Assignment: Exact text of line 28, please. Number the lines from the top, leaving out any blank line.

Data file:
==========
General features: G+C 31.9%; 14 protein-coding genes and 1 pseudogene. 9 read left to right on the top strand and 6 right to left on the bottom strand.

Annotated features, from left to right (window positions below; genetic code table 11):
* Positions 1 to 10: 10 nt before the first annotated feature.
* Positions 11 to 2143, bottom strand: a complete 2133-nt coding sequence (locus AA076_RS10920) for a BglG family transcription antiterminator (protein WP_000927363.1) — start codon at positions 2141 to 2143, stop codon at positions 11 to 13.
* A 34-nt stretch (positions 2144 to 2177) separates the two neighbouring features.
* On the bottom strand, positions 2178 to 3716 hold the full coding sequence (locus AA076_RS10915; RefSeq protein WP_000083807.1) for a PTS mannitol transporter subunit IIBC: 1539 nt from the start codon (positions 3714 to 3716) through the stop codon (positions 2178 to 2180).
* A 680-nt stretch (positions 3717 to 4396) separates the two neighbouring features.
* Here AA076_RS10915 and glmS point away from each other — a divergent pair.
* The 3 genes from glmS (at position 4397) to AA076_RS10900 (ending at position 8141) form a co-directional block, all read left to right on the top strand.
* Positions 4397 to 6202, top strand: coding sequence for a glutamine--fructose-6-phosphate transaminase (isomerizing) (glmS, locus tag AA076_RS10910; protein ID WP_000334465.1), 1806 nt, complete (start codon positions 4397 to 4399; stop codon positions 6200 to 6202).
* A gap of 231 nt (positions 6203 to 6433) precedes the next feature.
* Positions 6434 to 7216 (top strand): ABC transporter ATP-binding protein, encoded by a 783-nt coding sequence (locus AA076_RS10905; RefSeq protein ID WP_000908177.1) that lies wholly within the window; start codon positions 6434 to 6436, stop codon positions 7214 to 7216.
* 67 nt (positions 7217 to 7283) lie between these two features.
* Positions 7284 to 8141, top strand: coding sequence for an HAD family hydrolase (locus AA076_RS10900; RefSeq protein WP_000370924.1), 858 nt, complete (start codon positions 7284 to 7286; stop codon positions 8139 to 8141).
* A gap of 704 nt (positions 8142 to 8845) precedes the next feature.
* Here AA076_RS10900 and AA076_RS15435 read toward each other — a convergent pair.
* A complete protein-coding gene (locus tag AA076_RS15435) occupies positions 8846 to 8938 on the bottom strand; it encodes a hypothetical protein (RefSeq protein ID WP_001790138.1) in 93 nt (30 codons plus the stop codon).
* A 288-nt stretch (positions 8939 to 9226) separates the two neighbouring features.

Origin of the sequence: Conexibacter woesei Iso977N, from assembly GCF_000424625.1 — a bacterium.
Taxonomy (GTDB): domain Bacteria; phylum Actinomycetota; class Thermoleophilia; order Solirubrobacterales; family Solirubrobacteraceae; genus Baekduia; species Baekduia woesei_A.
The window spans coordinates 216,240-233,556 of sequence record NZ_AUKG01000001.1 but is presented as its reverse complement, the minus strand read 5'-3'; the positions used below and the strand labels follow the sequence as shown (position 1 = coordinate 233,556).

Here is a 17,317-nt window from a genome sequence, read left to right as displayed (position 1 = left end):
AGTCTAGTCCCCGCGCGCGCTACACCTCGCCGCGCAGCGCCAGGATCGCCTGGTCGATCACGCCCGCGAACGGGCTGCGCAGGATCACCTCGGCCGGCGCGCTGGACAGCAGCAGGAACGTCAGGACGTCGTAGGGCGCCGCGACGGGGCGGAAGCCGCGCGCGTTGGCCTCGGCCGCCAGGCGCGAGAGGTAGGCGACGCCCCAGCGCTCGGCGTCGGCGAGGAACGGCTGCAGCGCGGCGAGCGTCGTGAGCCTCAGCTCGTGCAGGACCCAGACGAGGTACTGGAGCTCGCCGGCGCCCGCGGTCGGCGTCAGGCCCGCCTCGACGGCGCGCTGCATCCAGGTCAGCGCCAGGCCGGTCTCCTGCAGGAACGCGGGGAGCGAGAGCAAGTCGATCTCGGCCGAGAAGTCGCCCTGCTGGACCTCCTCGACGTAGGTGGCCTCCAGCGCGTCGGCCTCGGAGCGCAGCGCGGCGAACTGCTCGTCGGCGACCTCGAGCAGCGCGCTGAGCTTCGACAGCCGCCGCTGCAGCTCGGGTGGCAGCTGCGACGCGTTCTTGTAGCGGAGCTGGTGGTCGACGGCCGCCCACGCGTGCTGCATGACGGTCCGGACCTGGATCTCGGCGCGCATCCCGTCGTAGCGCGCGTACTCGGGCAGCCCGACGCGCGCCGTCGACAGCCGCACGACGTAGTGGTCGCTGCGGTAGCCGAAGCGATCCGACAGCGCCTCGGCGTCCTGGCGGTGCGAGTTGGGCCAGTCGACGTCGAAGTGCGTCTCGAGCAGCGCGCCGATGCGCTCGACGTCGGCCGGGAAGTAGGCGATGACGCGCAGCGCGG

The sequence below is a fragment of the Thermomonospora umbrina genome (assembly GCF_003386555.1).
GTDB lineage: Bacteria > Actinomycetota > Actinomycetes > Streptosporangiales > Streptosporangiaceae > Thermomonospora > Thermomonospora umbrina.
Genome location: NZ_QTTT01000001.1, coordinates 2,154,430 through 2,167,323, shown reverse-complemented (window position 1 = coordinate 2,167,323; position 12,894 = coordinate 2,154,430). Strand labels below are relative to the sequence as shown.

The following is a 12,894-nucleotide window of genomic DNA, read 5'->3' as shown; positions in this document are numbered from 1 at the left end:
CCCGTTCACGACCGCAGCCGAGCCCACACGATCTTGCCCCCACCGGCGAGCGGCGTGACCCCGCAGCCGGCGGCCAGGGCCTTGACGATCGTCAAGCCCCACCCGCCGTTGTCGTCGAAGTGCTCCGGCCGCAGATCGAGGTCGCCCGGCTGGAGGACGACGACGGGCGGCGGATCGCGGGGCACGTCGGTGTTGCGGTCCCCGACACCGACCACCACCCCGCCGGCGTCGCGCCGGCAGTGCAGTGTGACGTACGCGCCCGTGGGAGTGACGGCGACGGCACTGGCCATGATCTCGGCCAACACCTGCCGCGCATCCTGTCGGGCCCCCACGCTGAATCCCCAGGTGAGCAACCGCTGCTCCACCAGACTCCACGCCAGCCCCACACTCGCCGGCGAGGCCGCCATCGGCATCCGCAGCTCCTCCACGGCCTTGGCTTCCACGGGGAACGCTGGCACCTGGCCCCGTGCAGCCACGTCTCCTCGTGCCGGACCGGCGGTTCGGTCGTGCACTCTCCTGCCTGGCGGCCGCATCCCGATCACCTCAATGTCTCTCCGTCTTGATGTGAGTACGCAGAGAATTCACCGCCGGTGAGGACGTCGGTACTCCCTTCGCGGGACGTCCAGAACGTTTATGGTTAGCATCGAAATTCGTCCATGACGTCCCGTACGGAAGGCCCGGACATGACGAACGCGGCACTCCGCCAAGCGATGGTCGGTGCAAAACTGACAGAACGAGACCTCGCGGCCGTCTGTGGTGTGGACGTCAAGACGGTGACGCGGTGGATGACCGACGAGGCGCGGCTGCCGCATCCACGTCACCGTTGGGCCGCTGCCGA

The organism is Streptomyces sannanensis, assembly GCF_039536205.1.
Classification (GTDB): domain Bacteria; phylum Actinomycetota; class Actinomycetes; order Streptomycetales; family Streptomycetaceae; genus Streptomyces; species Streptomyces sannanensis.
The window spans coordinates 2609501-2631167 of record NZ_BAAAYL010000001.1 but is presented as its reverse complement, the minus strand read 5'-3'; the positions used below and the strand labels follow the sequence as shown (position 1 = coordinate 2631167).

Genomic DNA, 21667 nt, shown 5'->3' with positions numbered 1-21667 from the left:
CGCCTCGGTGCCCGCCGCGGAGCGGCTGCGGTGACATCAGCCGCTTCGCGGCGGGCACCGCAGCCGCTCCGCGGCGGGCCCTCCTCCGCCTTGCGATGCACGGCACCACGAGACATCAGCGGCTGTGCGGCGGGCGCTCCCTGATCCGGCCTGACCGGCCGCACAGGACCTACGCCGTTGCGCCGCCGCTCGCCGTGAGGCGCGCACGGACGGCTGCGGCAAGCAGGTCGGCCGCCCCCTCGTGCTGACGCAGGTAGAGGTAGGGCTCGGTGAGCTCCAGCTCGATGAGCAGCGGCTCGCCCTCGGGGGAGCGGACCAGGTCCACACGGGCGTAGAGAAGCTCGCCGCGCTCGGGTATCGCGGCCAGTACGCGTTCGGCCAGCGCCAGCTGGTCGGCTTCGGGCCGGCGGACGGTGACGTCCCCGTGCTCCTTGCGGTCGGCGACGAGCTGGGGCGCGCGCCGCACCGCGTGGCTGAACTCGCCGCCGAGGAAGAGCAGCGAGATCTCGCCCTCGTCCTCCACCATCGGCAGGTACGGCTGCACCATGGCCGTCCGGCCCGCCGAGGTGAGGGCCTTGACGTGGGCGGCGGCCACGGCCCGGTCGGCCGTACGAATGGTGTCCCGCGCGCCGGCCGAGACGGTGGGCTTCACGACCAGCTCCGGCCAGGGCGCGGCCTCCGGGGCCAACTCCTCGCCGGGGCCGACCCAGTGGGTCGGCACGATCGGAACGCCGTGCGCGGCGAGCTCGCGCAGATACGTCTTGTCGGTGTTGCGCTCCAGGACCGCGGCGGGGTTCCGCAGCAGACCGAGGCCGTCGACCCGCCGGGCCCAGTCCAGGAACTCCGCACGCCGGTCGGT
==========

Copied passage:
CCCGTTCACGACCGCAGCCGAGCCCACACGATCTTGCCCCCACCGGCGAGCGGCGTGACCCCGCAGCCGGCGGCCAGGGCCTTGACGATCGTCAAGCCCCACCCGCCGTTGTCGTCGAAGTGCTCCGGCCGCAGATCGAGGTCGCCCGGCTGGAGGACGACGACGGGCGGCGGATCGCGGGGCACGTCGGTGTTGCGGTCCCCGACACCGACCACCACCCCGCCGGCGTCGCGCCGGCAGTGCAGTGTGACGTACGCGCCCGTGGGAGTGACGGCGACGGCACTGGCCATGATCTCGGCCAACACCTGCCGCGCATCCTGTCGGGCCCCCACGCTGAATCCCCAGGTGAGCAACCGCTGCTCCACCAGACTCCACGCCAGCCCCACACTCGCCGGCGAGGCCGCCATCGGCATCCGCAGCTCCTCCACGGCCTTGGCTTCCACGGGGAACGCTGGCACCTGGCCCCGTGCAGCCACGTCTCCTCGTGCCGGACCGGCGGTTCGGTCGTGCACTCTCCTGCCTGGCGGCCGCATCCCGATCACCTCAATGTCTCTCCGTCTTGATGTGAGTACGCAGAGAATTCACCGCCGGTGAGGACGTCGGTACTCCCTTCGCGGGACGTCCAGAACGTTTATGGTTAGCATCGAAATTCGTCCATGACGTCCCGTACGGAAGGCCCGGACATGACGAACGCGGCACTCCGCCAAGCGATGGTCGGTGCAAAACTGACAGAACGAGACCTCGCGGCCGTCTGTGGTGTGGACGTCAAGACGGTGACGCGGTGGATGACCGACGAGGCGCGGCTGCCGCATCCACGTCACCGTTGGGCCGCTGCCGA